Bob Gallagher

You know, our strength internationally comes from both sides of our business, both from our high end as well as our 3D. We saw some strength there in the 3D printers relative to the U.S. market.

Steve Denault - Northland Securities

Have there been any programs put in place, either domestically and/or international, that, as a result of maybe recent bailout packages that have called for the accelerated depreciation of capital goods in any way?

Bob Gallagher

Yes, we haven't really seen anything that we would put to the effects of that to date. That has a possibility for some late Q4 activity, but we haven't seen any of that yet.

Steve Denault - Northland Securities

Oh, so there are programs in place internationally?

Bob Gallagher

Not so much internationally, but I guess I was speaking more to the domestic market.

Steve Denault - Northland Securities

But that's been around for the better part of six months, right?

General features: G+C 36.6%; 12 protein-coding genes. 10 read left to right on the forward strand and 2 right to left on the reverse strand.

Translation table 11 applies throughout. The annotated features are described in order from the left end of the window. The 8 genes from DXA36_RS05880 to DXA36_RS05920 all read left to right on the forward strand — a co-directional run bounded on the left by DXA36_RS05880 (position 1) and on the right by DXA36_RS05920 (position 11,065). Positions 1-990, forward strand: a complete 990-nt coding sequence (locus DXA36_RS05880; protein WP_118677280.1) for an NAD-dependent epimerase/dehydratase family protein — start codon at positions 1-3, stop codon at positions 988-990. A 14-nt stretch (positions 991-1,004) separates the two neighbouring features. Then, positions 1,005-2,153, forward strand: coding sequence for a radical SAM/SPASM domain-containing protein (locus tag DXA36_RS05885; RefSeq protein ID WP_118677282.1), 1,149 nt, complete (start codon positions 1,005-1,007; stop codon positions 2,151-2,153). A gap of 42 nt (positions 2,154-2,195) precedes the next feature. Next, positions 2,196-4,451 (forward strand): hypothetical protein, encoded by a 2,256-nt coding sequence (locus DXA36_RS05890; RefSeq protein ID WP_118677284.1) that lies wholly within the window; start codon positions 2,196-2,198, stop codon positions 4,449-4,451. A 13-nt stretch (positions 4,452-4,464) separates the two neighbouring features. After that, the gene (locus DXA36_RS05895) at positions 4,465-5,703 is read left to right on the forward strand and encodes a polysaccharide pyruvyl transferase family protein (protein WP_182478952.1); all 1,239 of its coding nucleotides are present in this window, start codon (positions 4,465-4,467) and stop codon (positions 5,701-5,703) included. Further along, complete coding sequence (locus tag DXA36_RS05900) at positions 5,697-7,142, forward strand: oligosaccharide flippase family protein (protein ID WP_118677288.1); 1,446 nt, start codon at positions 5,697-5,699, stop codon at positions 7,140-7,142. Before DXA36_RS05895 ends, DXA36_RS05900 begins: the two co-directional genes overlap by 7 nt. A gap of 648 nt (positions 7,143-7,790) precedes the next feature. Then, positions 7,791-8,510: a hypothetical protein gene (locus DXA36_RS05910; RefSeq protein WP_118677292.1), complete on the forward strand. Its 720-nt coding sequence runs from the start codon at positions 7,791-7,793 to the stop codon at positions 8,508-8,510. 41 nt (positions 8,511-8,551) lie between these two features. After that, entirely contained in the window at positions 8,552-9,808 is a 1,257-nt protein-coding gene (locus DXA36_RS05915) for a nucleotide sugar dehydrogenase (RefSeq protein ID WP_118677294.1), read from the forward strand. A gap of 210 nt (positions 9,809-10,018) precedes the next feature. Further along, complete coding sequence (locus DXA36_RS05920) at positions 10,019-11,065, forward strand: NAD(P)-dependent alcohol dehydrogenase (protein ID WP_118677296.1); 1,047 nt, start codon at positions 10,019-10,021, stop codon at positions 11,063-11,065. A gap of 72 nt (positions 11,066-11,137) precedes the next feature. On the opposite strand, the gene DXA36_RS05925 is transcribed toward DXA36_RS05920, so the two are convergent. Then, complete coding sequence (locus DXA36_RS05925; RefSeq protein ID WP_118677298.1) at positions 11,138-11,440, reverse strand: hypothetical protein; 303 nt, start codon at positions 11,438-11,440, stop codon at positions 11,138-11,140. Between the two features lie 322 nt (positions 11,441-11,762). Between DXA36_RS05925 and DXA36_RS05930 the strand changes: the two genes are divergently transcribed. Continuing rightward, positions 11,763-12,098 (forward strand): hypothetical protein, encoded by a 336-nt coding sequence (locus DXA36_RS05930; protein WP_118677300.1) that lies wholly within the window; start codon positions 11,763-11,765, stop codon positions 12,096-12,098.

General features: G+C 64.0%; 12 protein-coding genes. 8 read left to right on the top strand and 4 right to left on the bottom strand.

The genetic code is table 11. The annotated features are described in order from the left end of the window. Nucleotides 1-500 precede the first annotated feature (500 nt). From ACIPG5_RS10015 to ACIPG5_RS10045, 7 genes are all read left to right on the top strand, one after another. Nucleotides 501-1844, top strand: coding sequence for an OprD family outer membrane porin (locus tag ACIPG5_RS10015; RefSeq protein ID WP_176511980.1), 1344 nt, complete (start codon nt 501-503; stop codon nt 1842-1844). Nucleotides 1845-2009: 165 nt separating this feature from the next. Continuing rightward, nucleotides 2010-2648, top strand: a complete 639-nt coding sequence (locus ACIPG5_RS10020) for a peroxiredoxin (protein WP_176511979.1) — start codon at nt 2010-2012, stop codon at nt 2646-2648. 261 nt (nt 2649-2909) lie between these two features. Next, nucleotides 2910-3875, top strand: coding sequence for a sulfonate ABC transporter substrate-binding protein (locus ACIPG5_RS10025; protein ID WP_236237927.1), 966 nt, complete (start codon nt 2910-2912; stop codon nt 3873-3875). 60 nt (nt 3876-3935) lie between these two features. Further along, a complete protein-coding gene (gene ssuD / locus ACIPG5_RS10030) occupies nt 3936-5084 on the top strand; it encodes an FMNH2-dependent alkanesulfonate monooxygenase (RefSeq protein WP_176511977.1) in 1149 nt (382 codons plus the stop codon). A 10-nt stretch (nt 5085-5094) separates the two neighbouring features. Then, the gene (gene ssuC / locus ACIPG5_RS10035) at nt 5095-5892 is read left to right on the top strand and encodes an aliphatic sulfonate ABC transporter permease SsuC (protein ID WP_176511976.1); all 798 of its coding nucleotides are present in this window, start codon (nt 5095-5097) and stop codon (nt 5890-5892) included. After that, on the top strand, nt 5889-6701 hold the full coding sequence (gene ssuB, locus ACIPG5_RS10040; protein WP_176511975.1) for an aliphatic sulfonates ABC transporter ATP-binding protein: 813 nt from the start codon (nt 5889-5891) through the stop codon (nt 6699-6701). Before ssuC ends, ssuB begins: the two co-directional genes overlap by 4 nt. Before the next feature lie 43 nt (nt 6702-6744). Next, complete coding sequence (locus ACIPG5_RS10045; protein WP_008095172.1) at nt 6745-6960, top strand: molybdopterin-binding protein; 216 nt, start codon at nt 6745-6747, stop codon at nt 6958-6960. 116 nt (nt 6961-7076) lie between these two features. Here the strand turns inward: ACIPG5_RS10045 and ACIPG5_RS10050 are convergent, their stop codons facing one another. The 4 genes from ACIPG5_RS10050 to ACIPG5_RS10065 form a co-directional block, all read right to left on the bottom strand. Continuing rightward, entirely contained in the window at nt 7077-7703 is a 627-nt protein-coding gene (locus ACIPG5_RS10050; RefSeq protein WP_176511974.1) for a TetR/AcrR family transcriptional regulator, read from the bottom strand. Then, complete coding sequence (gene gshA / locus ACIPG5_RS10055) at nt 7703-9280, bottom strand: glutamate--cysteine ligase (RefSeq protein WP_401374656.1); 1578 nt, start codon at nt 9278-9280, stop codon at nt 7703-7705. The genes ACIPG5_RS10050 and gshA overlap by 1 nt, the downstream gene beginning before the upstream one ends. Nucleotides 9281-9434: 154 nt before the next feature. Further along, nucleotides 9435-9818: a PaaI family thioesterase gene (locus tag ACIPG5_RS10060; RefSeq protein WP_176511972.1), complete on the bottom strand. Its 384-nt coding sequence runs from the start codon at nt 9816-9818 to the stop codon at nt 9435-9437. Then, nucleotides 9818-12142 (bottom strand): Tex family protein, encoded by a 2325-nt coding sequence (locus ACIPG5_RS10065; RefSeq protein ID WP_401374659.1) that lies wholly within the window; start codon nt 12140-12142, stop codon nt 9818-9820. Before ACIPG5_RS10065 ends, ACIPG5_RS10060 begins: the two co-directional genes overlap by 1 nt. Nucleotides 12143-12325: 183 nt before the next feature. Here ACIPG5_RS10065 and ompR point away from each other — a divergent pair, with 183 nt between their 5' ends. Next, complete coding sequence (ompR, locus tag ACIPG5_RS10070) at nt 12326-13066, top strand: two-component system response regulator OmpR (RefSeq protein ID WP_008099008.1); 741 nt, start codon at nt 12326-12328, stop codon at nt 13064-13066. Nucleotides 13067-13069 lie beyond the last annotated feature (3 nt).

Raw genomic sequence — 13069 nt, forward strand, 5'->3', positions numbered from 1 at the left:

Bob Gallagher

Right. But there are some questions of whether that would carry over into the next year or not, which may actually put some acceleration there for certain people making decisions who are on the fence.

Steve Denault - Northland Securities

And the final question is, the strength within paid parts, you make reference to changes you've made within sales and marketing activities. Can you provide additional color on that?

Scott Crump

Well, just basically being more efficient, more targeted towards the telesales activities with strong sales management. And we now have a full-time leader for paid parts whereas in prior quarters we were operating without that.

Shane Glenn

Steve, the other thing is, you know, as Scott mentioned in his comments, this architectural application. I mean, don't get me wrong, it's still a very, very small part of the paid parts business, but we're seeing a lot of interest or some increased interest in using the service for architectural models, so we're excited about that. And, as Scott mentioned, that's a really big market that we could eventually go after not only with the paid parts business but with our system business as well.

Scott Crump